What is Dolby Atmos?
Developed in 2012, Atmos expands the previous 5.1 and 7.1 setups to include numerous speakers which are placed around a room to create an all-enveloping, “3D” sound experience.
In a cinema setting, where the technology was first introduced, up to 64 speakers will not only be placed in front of, and at various points around you, but also above you. This adds a height dimension to the sound, creating a hemisphere of speakers which allows film-makers and sound designers to direct specific sounds to certain areas in the room with a high degree of accuracy.
One of, if not the main thing to be aware of when it comes to Dolby Atmos is the concept of audio objects. Previously, sounds were constrained to specific channels – portions of the audio which get routed to particular speakers.
“With the high-tech coding that is Dolby Atmos many combinations of speakers can be used – we can often use your existing speakers along with add-ons to get that truly amazing Atmos experience”
With Dolby Atmos, sound designers don’t have to limit a sound to a particular channel. They can specify where an individual sound originates from and moves to, and the Atmos system will interpret that data and play it back within a virtual 3D space.
The result is sound that feels as though it’s coming from the room you’re sitting in. Rain drops can be heard hitting individual leaves close-by, helicopters sound like they’re flying right above you. Individual sounds that are no longer limited to a particular speaker or channel in this way are known as audio objects.
With Atmos, a foundation level of sound is still mixed using the traditional channel-based approach. These will be the ambient, static sounds which don’t require pin-point specific placement. On top of that layer, the ‘audio objects’ will be placed, along with their respective spatial metadata, to create a much more dynamic sound experience. The technology allows for up to 128 audio channels, 10 of which will be used for the base layer, leaving 118 for the audio objects.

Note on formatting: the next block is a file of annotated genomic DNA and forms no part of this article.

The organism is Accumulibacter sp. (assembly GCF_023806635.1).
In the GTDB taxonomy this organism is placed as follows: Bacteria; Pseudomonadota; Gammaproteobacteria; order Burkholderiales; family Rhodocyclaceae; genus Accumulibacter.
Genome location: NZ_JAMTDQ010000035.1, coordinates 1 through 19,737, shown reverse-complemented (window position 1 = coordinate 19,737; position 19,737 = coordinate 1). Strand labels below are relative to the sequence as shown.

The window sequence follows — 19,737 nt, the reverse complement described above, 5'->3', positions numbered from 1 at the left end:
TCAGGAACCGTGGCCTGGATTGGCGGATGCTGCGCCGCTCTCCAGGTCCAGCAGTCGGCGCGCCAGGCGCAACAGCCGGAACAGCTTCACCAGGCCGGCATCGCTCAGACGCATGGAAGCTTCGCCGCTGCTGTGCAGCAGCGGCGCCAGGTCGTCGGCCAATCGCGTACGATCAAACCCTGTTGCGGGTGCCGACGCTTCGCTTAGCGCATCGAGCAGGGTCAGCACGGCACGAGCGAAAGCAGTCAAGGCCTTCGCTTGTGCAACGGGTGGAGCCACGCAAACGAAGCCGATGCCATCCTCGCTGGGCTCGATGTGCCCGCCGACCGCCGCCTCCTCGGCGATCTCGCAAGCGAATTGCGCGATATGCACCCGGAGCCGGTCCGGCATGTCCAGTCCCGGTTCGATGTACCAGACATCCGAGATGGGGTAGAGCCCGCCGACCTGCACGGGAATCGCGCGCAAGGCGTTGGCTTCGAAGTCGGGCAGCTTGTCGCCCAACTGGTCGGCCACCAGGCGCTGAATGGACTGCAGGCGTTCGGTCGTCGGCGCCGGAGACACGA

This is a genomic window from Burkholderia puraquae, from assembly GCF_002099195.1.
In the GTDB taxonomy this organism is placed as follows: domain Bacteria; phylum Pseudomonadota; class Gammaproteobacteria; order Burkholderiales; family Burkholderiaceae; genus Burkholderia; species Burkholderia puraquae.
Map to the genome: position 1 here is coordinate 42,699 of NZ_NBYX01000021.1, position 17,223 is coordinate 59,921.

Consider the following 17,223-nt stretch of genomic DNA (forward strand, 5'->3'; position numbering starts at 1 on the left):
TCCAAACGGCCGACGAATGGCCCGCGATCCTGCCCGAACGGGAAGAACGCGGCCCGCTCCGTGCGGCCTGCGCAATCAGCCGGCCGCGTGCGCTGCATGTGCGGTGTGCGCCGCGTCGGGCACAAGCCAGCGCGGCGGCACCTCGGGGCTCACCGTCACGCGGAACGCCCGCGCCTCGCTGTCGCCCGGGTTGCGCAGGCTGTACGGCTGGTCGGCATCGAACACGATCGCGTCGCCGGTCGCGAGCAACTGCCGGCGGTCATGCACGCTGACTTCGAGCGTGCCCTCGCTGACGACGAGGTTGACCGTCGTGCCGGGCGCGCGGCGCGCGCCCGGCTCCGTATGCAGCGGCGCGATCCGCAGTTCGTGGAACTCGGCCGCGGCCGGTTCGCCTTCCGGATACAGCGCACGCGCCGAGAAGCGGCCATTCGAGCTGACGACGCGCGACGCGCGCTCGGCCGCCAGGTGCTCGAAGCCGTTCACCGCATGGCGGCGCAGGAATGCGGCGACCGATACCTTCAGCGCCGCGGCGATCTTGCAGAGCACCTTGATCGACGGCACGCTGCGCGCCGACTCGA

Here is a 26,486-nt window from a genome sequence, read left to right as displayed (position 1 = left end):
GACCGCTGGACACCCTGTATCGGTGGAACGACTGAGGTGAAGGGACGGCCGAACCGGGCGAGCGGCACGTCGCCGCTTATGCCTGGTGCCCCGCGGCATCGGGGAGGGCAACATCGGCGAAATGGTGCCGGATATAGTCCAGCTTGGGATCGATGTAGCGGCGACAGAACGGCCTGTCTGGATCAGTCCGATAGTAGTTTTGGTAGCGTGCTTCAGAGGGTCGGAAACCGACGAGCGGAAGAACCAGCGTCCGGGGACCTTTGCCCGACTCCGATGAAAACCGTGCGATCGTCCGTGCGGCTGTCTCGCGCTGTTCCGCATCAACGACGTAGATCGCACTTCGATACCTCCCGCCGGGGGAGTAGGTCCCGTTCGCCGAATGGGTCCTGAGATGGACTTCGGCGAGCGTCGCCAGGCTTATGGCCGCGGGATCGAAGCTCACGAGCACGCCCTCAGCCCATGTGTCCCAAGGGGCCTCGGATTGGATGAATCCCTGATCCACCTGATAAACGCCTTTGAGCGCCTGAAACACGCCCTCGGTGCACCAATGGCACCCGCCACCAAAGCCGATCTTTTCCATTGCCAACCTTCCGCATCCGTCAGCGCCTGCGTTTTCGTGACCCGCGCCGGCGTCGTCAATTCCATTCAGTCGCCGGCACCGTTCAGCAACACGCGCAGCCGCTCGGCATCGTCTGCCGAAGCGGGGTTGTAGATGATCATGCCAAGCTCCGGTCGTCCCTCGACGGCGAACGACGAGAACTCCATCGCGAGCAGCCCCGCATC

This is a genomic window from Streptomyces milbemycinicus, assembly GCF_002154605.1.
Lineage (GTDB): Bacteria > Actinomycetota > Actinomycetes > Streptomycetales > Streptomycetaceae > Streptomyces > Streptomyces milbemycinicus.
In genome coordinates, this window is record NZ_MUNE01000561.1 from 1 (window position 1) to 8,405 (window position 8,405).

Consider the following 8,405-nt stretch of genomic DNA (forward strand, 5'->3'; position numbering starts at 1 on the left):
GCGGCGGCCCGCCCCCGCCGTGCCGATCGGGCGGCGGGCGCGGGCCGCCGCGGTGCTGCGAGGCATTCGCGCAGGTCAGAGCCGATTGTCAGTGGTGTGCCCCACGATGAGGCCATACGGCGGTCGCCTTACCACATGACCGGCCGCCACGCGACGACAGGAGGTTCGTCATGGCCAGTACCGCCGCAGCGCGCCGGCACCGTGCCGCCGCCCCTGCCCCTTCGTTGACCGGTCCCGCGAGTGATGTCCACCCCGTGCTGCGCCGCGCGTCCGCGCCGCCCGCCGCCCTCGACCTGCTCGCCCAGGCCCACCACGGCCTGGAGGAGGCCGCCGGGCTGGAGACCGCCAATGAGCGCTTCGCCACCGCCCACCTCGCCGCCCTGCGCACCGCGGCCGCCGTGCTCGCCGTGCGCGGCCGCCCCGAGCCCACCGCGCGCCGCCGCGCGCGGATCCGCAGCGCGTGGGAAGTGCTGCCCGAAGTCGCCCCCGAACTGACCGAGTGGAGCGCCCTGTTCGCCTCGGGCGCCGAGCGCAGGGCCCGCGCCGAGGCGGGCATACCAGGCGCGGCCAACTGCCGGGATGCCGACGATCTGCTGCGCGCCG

Using object-based audio also means the sound data can scale across multiple formats. 64 speakers is the best way to render the Atmos soundscape, but that doesn’t mean other, less elaborate setups can’t reproduce the same audio experience. In that sense, it’s not so much about the number of speakers, but the principle of audio objects and how they can be reproduced across various systems.
Whether you’re listening in a cinema with a giant 64-speaker setup, or at home with only seven speakers, or even using headphones, all the necessary data is there for the 128 audio objects to be played accurately, making the technology incredibly adaptable.
At Vick Audio Video, LLC we support both ONKYO and Dolby Atmos. Have questions? Call us at anytime at 817 658-7598. Consultations are always free.